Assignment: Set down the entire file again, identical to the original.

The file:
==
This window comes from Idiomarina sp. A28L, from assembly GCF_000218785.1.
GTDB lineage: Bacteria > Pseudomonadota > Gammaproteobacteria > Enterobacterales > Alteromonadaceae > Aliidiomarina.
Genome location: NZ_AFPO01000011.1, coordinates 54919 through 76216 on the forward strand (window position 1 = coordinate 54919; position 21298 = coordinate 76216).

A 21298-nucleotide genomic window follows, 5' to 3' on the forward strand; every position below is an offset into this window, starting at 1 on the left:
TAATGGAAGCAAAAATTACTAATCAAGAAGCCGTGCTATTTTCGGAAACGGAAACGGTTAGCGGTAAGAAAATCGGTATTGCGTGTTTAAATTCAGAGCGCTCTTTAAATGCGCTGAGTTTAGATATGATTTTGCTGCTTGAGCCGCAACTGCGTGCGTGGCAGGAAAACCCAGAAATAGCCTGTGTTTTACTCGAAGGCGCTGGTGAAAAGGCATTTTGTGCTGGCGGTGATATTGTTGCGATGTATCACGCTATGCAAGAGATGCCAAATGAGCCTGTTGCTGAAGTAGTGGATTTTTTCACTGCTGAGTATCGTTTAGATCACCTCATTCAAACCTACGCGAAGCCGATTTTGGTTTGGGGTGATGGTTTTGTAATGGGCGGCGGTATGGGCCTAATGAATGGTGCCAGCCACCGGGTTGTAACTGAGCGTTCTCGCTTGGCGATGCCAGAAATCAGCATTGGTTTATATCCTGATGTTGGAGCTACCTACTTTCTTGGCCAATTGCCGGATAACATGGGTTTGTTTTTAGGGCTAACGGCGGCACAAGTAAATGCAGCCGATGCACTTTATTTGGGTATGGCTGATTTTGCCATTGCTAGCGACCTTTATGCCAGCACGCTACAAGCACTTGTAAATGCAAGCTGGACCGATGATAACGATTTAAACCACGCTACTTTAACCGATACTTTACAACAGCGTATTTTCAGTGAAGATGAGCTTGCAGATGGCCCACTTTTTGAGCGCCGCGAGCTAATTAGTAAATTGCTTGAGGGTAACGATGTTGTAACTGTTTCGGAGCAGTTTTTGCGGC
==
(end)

This window comes from Idiomarina sp. A28L, from assembly GCF_000218785.1.
GTDB lineage: Bacteria > Pseudomonadota > Gammaproteobacteria > Enterobacterales > Alteromonadaceae > Aliidiomarina.
Genome location: NZ_AFPO01000011.1, coordinates 54919 through 76216 on the forward strand (window position 1 = coordinate 54919; position 21298 = coordinate 76216).

A 21298-nucleotide genomic window follows, 5' to 3' on the forward strand; every position below is an offset into this window, starting at 1 on the left:
TAATGGAAGCAAAAATTACTAATCAAGAAGCCGTGCTATTTTCGGAAACGGAAACGGTTAGCGGTAAGAAAATCGGTATTGCGTGTTTAAATTCAGAGCGCTCTTTAAATGCGCTGAGTTTAGATATGATTTTGCTGCTTGAGCCGCAACTGCGTGCGTGGCAGGAAAACCCAGAAATAGCCTGTGTTTTACTCGAAGGCGCTGGTGAAAAGGCATTTTGTGCTGGCGGTGATATTGTTGCGATGTATCACGCTATGCAAGAGATGCCAAATGAGCCTGTTGCTGAAGTAGTGGATTTTTTCACTGCTGAGTATCGTTTAGATCACCTCATTCAAACCTACGCGAAGCCGATTTTGGTTTGGGGTGATGGTTTTGTAATGGGCGGCGGTATGGGCCTAATGAATGGTGCCAGCCACCGGGTTGTAACTGAGCGTTCTCGCTTGGCGATGCCAGAAATCAGCATTGGTTTATATCCTGATGTTGGAGCTACCTACTTTCTTGGCCAATTGCCGGATAACATGGGTTTGTTTTTAGGGCTAACGGCGGCACAAGTAAATGCAGCCGATGCACTTTATTTGGGTATGGCTGATTTTGCCATTGCTAGCGACCTTTATGCCAGCACGCTACAAGCACTTGTAAATGCAAGCTGGACCGATGATAACGATTTAAACCACGCTACTTTAACCGATACTTTACAACAGCGTATTTTCAGTGAAGATGAGCTTGCAGATGGCCCACTTTTTGAGCGCCGCGAGCTAATTAGTAAATTGCTTGAGGGTAACGATGTTGTAACTGTTTCGGAGCAGTTTTTGCGGC